A TRAGEDY IN THE WOODS
WE didn't get done tinkering the machinery till away late in theafternoon, and so it was so close to sundown when we got home that wenever stopped on our road, but made a break for the sycamores as tight aswe could go, to tell Jake what the delay was, and have him wait till wecould go to Brace's and find out how things was there. It was gettingpretty dim by the time we turned the corner of the woods, sweating andpanting with that long run, and see the sycamores thirty yards ahead ofus; and just then we see a couple of men run into the bunch and heard twoor three terrible screams for help. "Poor Jake is killed, sure," we says.We was scared through and through, and broke for the tobacker field andhid there, trembling so our clothes would hardly stay on; and just as weskipped in there, a couple of men went tearing by, and into the bunchthey went, and in a second out jumps four men and took out up the road astight as they could go, two chasing two.
We laid down, kind of weak and sick, and listened for more sounds, butdidn't hear none for a good while but just our hearts. We was thinkingof that awful thing laying yonder in the sycamores, and it seemed likebeing that close to a ghost, and it give me the cold shudders. The mooncome a-swelling up out of the ground, now, powerful big and round andbright, behind a comb of trees, like a face looking through prison bars,and the black shadders and white places begun to creep around, and it wasmiserable quiet and still and night-breezy and graveyardy and scary. Allof a sudden Tom whispers:
"Don't!" I says. "Don't take a person by surprise that way. I'm 'mostready to die, anyway, without you doing that."
"Look, I tell you. It's something coming out of the sycamores."
"It's terrible tall!"
"Oh, lordy-lordy! let's--"
"Keep still--it's a-coming this way."
He was so excited he could hardly get breath enough to whisper. I had tolook. I couldn't help it. So now we was both on our knees with our chinson a fence rail and gazing--yes, and gasping too. It was coming down theroad--coming in the shadder of the trees, and you couldn't see it good;not till it was pretty close to us; then it stepped into a bright splotchof moonlight and we sunk right down in our tracks--it was Jake Dunlap'sghost! That was what we said to ourselves.
We couldn't stir for a minute or two; then it was gone We talked about itin low voices. Tom says:
"They're mostly dim and smoky, or like they're made out of fog, but thisone wasn't."
"No," I says; "I seen the goggles and the whiskers perfectly plain."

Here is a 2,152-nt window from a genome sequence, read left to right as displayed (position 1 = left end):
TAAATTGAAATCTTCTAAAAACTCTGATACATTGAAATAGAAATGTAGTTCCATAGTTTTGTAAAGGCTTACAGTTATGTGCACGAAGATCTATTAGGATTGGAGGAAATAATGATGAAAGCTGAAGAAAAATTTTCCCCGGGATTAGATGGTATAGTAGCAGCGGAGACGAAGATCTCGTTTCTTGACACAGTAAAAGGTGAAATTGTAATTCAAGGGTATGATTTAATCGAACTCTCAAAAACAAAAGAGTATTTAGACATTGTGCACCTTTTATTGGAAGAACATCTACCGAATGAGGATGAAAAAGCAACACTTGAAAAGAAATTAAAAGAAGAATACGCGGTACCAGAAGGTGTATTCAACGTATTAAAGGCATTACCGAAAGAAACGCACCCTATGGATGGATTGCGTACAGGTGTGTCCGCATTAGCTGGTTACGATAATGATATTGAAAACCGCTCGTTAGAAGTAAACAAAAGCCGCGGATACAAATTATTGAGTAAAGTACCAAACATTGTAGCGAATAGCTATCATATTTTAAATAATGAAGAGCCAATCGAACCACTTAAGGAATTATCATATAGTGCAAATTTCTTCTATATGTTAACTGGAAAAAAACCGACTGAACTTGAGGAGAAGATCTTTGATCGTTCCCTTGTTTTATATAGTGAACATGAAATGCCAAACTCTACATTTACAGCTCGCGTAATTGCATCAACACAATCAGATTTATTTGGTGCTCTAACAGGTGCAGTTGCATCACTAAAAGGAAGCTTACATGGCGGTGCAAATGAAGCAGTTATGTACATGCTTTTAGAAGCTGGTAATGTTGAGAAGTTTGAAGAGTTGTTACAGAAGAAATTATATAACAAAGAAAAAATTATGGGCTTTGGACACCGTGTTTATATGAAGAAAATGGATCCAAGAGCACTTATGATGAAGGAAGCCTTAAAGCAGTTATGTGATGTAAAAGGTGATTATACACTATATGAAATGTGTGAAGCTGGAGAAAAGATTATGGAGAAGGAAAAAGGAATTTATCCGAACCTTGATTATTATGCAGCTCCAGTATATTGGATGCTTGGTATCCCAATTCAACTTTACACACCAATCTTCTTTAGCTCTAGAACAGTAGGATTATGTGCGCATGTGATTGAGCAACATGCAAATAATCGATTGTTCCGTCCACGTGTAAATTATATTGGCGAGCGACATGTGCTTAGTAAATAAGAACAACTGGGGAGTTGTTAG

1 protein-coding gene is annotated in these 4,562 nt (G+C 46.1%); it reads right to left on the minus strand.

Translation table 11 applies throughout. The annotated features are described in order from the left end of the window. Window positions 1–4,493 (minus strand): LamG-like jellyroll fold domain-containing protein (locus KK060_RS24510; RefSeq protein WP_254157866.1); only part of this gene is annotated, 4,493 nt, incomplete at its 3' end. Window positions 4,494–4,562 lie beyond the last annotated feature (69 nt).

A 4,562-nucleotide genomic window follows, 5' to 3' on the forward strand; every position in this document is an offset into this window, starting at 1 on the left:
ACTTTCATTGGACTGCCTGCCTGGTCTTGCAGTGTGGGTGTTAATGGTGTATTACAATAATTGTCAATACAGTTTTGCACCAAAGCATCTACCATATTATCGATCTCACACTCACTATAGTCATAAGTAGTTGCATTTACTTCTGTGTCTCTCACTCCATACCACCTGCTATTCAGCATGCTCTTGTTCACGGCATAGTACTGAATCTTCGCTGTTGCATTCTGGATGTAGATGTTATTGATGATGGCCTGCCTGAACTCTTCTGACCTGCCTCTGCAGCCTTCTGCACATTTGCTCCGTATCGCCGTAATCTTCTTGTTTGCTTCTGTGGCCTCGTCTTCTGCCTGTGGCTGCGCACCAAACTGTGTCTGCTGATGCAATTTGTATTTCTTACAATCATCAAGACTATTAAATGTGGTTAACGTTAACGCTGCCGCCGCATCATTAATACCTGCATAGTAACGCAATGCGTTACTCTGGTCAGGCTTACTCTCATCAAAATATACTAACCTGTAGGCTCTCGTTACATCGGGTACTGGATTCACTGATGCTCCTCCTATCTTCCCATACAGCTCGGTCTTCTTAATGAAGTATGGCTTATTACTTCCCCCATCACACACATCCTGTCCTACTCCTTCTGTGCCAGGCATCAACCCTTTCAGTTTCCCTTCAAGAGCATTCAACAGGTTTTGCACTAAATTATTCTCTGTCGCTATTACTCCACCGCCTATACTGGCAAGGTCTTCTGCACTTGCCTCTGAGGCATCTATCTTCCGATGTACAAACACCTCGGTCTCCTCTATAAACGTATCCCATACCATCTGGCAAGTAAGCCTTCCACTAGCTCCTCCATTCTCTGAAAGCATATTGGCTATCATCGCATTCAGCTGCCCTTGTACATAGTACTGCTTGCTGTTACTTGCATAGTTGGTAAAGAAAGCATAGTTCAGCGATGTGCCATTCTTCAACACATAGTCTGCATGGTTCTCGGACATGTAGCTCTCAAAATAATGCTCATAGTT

"Yes, and the very colors in them loud countrified Sunday clothes--plaidbreeches, green and black--"
"Cotton velvet westcot, fire-red and yaller squares--"
"Leather straps to the bottoms of the breeches legs and one of themhanging unbottoned--"
"Yes, and that hat--"
"What a hat for a ghost to wear!"
You see it was the first season anybody wore that kind--a blackstiff-brim stove-pipe, very high, and not smooth, with a round top--justlike a sugar-loaf.
"Did you notice if its hair was the same, Huck?"
"No--seems to me I did, then again it seems to me I didn't."
"I didn't either; but it had its bag along, I noticed that."
"So did I. How can there be a ghost-bag, Tom?"
"Sho! I wouldn't be as ignorant as that if I was you, Huck Finn.Whatever a ghost has, turns to ghost-stuff. They've got to have theirthings, like anybody else. You see, yourself, that its clothes was turnedto ghost-stuff. Well, then, what's to hender its bag from turning, too?Of course it done it."
That was reasonable. I couldn't find no fault with it. Bill Withers andhis brother Jack come along by, talking, and Jack says:
"What do you reckon he was toting?"
"I dunno; but it was pretty heavy."
"Yes, all he could lug. Nigger stealing corn from old Parson Silas, Ijudged."
"So did I. And so I allowed I wouldn't let on to see him."
"That's me, too."
Then they both laughed, and went on out of hearing. It showed howunpopular old Uncle Silas had got to be now. They wouldn't 'a' let anigger steal anybody else's corn and never done anything to him.
We heard some more voices mumbling along towards us and getting louder,and sometimes a cackle of a laugh. It was Lem Beebe and Jim Lane. JimLane says:
"Oh, I don't know. I reckon so. I seen him spading up some ground alongabout an hour ago, just before sundown--him and the parson. Said heguessed he wouldn't go to-night, but we could have his dog if we wantedhim."
"Too tired, I reckon."
"Yes--works so hard!"
"Oh, you bet!"
They cackled at that, and went on by. Tom said we better jump out andtag along after them, because they was going our way and it wouldn't becomfortable to run across the ghost all by ourselves. So we done it, andgot home all right.
That night was the second of September--a Saturday. I sha'n't ever forgetit. You'll see why, pretty soon.